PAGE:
While the bunny costume was a “gift” from Erin, I have tried to actually pick costumes for myself that are at least somewhat more runnable. My first Pumpkin run costume attempt in 2015 was an admittedly lame Hulk outfit that was mostly a mask and an ill-fitting green nylon shirt that was supposed to give me muscles. Since it was like size XXL it mostly looked like a dress. Hulk appeared to be dying of some terminal disease, or had just undergone gastric bypass. I ran like a quarter mile with the mask and had to abort since I couldn’t breathe through the two tiny air holes at mid 6 pace. Go figure. After the mask was gone it was pretty much a regular race. With masters money on the line, I caught Angel about 2.5 miles in, and we had one of the most epic battles ever to the finish. He kicked my arse on the final incline and my blue shoe kick was just not enough. I crossed literally one second behind Angel in 19:57, though I did make sure to “put the mask back on” for the finish photo.

Last year was my Egyptian pharaoh year, and my first, and perhaps my last, attempt at wearing makeup. The race went pretty well – the headdress and arm shields were insanely hot but at least my legs were fine. My golden staff couldn’t handle the arm pumping of the blue shoe kick though and broke in half only a quarter mile from the finish. Still got a rare “double” win of masters and 2nd in the costume contest. It seems I’m definitely at a disadvantage in costume contests with kids and attractive women. That’s probably because adult men in costume are just inherently creepy. And I’m probably not helping that stereotype.

This year I almost went as a gladiator, but was told it was too much like the pharaoh from last year. I was looking for something from Game of Thrones, and the Party City “Viking” was pretty close. With fur leggings (think Olivia Newton john 1982 physical video leg warmers) and fur sleeves, this thing looked cool but was hotter than Hades. But it had the critical shorts/dress like lower half that would make it race worthy. Improbably, the Viking horn headpiece must have been made to fit Andre the Giant because it actually fit my gargantuan cranium, even a little loosely.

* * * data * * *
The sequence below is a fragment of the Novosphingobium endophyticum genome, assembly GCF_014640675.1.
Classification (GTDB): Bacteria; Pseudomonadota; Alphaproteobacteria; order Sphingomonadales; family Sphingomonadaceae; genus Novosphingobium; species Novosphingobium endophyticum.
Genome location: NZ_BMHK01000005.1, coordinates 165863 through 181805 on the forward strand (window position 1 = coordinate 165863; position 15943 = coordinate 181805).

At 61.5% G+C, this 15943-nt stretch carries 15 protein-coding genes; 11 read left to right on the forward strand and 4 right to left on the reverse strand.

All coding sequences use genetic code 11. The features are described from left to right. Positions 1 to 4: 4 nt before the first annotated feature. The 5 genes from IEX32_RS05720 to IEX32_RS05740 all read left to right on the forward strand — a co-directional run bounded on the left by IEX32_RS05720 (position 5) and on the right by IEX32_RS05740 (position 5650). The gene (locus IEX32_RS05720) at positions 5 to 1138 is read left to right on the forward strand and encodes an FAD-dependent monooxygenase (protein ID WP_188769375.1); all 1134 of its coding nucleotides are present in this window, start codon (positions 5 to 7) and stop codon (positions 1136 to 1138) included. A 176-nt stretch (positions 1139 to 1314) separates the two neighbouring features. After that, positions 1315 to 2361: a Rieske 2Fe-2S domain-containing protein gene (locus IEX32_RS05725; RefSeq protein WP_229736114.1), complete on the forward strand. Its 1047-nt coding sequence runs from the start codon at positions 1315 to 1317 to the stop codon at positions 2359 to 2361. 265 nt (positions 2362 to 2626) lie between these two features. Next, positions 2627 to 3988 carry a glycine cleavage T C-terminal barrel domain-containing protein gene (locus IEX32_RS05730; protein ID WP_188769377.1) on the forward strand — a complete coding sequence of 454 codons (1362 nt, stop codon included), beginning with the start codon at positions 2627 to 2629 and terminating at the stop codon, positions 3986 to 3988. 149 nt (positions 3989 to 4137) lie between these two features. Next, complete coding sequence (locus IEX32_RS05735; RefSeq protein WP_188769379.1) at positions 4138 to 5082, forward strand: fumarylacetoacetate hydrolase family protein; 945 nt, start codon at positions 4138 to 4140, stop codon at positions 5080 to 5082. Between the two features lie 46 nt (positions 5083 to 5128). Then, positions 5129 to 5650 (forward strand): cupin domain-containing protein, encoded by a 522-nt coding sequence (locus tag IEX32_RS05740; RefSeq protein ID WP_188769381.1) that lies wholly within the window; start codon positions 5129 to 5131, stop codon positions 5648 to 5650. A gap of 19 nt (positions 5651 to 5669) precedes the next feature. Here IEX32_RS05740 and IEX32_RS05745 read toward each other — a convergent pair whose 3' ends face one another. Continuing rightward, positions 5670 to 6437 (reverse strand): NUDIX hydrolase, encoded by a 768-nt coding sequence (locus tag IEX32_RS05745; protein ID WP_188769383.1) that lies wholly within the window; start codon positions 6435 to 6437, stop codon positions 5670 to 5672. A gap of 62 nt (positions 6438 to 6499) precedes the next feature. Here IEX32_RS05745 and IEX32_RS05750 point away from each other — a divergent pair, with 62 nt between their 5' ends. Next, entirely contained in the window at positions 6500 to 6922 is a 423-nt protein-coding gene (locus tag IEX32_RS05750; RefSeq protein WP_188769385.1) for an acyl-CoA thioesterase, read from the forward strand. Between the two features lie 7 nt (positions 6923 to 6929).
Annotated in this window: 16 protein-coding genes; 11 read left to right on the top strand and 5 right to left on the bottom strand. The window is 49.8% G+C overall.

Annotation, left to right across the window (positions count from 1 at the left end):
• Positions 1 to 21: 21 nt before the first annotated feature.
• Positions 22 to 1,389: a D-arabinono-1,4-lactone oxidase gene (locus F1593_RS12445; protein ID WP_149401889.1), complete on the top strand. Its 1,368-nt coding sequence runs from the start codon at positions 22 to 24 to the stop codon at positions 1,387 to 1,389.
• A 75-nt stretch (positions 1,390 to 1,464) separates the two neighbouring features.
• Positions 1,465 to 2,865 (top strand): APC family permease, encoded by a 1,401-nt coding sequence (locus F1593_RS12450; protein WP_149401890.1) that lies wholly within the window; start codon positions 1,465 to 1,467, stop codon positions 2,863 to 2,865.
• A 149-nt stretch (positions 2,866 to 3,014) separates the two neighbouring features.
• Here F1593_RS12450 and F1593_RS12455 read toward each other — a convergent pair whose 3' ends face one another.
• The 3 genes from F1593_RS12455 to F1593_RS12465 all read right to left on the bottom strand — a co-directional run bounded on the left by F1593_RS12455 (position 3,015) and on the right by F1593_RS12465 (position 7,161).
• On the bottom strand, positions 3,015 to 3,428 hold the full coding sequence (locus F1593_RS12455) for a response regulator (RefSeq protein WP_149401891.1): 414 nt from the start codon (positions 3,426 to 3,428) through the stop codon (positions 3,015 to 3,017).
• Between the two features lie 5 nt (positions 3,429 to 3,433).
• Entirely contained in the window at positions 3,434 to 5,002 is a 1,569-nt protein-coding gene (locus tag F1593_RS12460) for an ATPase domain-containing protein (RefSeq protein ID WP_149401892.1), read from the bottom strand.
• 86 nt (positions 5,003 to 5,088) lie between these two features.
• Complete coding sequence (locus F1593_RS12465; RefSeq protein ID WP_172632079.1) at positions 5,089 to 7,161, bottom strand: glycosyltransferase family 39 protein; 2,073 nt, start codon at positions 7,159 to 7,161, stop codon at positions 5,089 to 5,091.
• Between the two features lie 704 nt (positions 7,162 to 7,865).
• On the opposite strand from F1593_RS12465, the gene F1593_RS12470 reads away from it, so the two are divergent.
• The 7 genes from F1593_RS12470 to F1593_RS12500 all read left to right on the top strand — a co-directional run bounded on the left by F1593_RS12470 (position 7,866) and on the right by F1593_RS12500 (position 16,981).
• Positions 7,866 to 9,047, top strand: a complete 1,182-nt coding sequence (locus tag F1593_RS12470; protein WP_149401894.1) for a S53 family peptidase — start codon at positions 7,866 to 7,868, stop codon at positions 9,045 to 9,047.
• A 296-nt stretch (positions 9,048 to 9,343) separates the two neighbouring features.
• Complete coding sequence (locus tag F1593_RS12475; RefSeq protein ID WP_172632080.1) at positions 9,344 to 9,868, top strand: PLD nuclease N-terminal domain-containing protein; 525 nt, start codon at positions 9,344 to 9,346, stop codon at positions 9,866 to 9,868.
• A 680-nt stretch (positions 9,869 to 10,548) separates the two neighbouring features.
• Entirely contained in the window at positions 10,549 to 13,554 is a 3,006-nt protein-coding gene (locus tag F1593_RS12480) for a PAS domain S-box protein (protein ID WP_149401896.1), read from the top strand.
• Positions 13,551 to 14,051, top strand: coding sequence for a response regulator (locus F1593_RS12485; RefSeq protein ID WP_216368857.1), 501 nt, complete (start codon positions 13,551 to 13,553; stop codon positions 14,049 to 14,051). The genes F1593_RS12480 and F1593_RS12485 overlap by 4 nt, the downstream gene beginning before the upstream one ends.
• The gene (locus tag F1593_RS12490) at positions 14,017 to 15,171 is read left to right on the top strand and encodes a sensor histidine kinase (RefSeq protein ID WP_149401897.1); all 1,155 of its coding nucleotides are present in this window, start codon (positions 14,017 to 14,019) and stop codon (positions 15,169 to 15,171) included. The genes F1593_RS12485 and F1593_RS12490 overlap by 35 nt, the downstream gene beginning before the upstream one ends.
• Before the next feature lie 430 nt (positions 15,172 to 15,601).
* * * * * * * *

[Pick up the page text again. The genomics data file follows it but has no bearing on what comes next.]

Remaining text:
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On the way to the race I had a terrible realization. I had left my Viking battleaxe! It’s embarrassing to describe my profound disappointment at this fact. Just crushing firstworld problems. I get to the race about 45 minutes early, and my costume contest dreams were even further crushed almost immediately. One of the female volunteers was directing parking with THE EXACT SAME COSTUME. Oh, the shame. At least she wasn’t running. I tried doing a little warmup in the suit but I was going to have to save the effort for the race, because it got hot in a hurry. Plus, my Korean restaurant/beer/late night Superchunk concert in Charlotte routine the night before was wreaking havoc on me. Luckily I knew the secret bathroom in the Irmo Y (I’ll never tell!). Let’s just say pre-race pooping in full costume requires some delicate maneuvering.

Initially the crowd was looking trophy huntish and I was already second guessing my costume run. Luckily Sean Marden, Joseph Kiprotich, and Trey McCain showed up to make sure I didn’t think the holy grail was up for grabs. Angel showed up last second to try and repeat his 2015 masters win. Sara Bonner, Johnathan Kirkwood, 8-year-old phenom Kendra Miles, Roy Shelley, Tommy, Thomas and Cheryl Outlaw, Alex Ponomarev, Arnold Floyd, Leeds Barroll, Jessalyn Smith, Ronda Sanders, Christina McCarty, Heather Hawn, Stephanie Dukes, Luci and Jeff Smith, Alfred Baquiran, Hou-Yin Chang, Sue and Rich Weaver were some familiar faces.

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The start was pretty fast since there were a ton of kids racing. A lot of these little guys/girls were sporting Storm track team and team Utopia Youth shirts, so I knew they were no joke. There’s a flat stretch in the parking lot, a slight incline to the road above, then a nice flat to downhill stretch almost to the first mile mark. Maybe it was the late night and dehydration but I was not feeling it from the get-go. Ginormous Viking horn helmet was already falling off so I just grabbed it in my hand. I was getting the beat down by a lot of people, including several kids, even as we approached the mile 1 mark. Felt rough, but I felt better when the Garmin gave me a 6:27 split. Being a veteran of probably 6 other Pumpkin runs, I knew the worst was about to come. Sure enough, the misery starts right before the mile mark and seems to last forever. Multiple tiers of unrelenting hill. This is where little Alex cursed my name for getting him to run this in 2013. My pace had gone to crap, but I was making up serious ground on the field. All those trips up Laurel St from Riverfront park in 95 degree heat were starting to pay dividends. Some serious wind  suckage was going on though. I was surprised not to see Trey and Sean coming back down as I neared the top, and I wondered what was going on. Finally I crest the last of the tiers and see why… The turnaround, which is supposed to be just over the top, was all the way down to the next intersection where Firetower rd ends. I’m in a bout of internal cursing as I see the painted white turnaround point for the last 10+ years of this race. Since everybody was doing the incorrect route, and a giant Viking cutting off the course wasn’t going to be subtle, I decided just to go with this new 5.2k.